A walk through Torquay’s Taylor Park

It only takes a short stroll around Taylor Park to realise its vast array of plants and wildlife, nestled among the suburban area of Torquay.

While taking that same stroll around the park with dedicated volunteer member of Friends of Taylor Park Ian Convery, you get a great insight into the park’s history and what it means to members of the community like Ian.

We began our walk at the pond, accompanied by many ducks being fed by a family. It only took a few minutes into our walk before we bumped into a couple of regulars to the park and stopped for a chat – it’s little things like these that quickly show what Taylor Park offers to the community and why it’s important to preserve it.

Photo: Friends of Taylor Park volunteer Ian Convery.

Ian said there were a number of improvements he and the fellow members of Friends of Taylor Park were hoping to implement in the near future.

“We think for the park to have a future it needs a lot more done to it,” Ian said.

We walked past where a recent planting day had taken place, and then made our way through the trees and shrubbery. Ian spoke of how important it was to keep what Taylor Park, which surrounds the Torquay Bowling Club along The Esplanade, has to offer but also build upon that and make the park not only a great destination for locals but also people visiting Torquay.

Convery was hopeful that with the continued support of Friends of Taylor Park, Taylor Park would not just remain, but become a genuine attraction for those in the community and visiting the area.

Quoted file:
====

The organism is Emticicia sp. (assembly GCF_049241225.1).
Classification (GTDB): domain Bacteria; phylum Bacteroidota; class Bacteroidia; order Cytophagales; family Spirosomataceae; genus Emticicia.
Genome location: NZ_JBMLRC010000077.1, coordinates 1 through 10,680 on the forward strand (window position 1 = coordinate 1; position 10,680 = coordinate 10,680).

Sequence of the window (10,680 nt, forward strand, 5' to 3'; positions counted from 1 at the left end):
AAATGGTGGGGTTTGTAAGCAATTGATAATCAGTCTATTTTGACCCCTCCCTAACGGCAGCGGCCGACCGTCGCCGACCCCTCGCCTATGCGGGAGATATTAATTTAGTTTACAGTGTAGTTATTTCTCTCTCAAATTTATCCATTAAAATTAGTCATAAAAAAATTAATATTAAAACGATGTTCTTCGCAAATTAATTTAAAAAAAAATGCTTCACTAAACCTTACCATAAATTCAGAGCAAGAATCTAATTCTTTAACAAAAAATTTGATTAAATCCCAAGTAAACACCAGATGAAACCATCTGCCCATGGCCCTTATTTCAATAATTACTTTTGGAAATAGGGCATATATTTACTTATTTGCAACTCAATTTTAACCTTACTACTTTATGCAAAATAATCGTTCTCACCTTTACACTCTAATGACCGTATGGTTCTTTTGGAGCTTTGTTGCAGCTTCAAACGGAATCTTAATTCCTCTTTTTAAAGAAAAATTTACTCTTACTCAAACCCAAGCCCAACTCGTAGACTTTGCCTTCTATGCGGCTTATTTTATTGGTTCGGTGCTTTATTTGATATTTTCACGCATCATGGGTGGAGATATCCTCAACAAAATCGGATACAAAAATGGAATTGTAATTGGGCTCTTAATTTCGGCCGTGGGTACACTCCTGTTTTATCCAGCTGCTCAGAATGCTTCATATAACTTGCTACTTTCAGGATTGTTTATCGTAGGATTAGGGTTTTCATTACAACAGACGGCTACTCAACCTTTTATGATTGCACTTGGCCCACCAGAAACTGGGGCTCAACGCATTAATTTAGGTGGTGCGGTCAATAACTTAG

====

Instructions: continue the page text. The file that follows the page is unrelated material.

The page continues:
“We’d like to get it to the point where people visit Torquay and know about the park and want to visit it.”

Continued maintenance to walking trails and benches, as well as adding signage regarding the park’s history, was something he was keen to implement.

The Taylor Park Draft Master Plan, released by the Great Ocean Road Coast Committee, highlights the desire to put into action many of Friends of Taylor Park’s hopes.

Educational and historical signage, drinking fountains and landscaping to the pond area are all planned works on the horizon. While in the medium to longer-term, better lighting, better ways to harvest stormwater and additional picnic facilities have all been tabled.

Photo: Great Ocean Road Coast Committee conservation team member Scott Hives (left) with Friends of Taylor Park volunteers at a working bee in 2019.

Anyone wishing to join Friends of Taylor Park and help with the conservation of the area can contact the group on 0418 386 190 or join the Facebook page ‘Friends of Taylor Park Torquay’.

The next volunteer working bee is 10am – 12pm Saturday 8 February.

About us
The Great Ocean Road Coast Committee is a State Government body responsible for protecting, enhancing, and developing coastal Crown land from Point Impossible to Cumberland River. All funds raised through the organisation’s commercial endeavours are reinvested back into the coast. Visit us at www.gorcc.com.au.

Written by Daniel Short, GORCC Communications and Engagement Intern.

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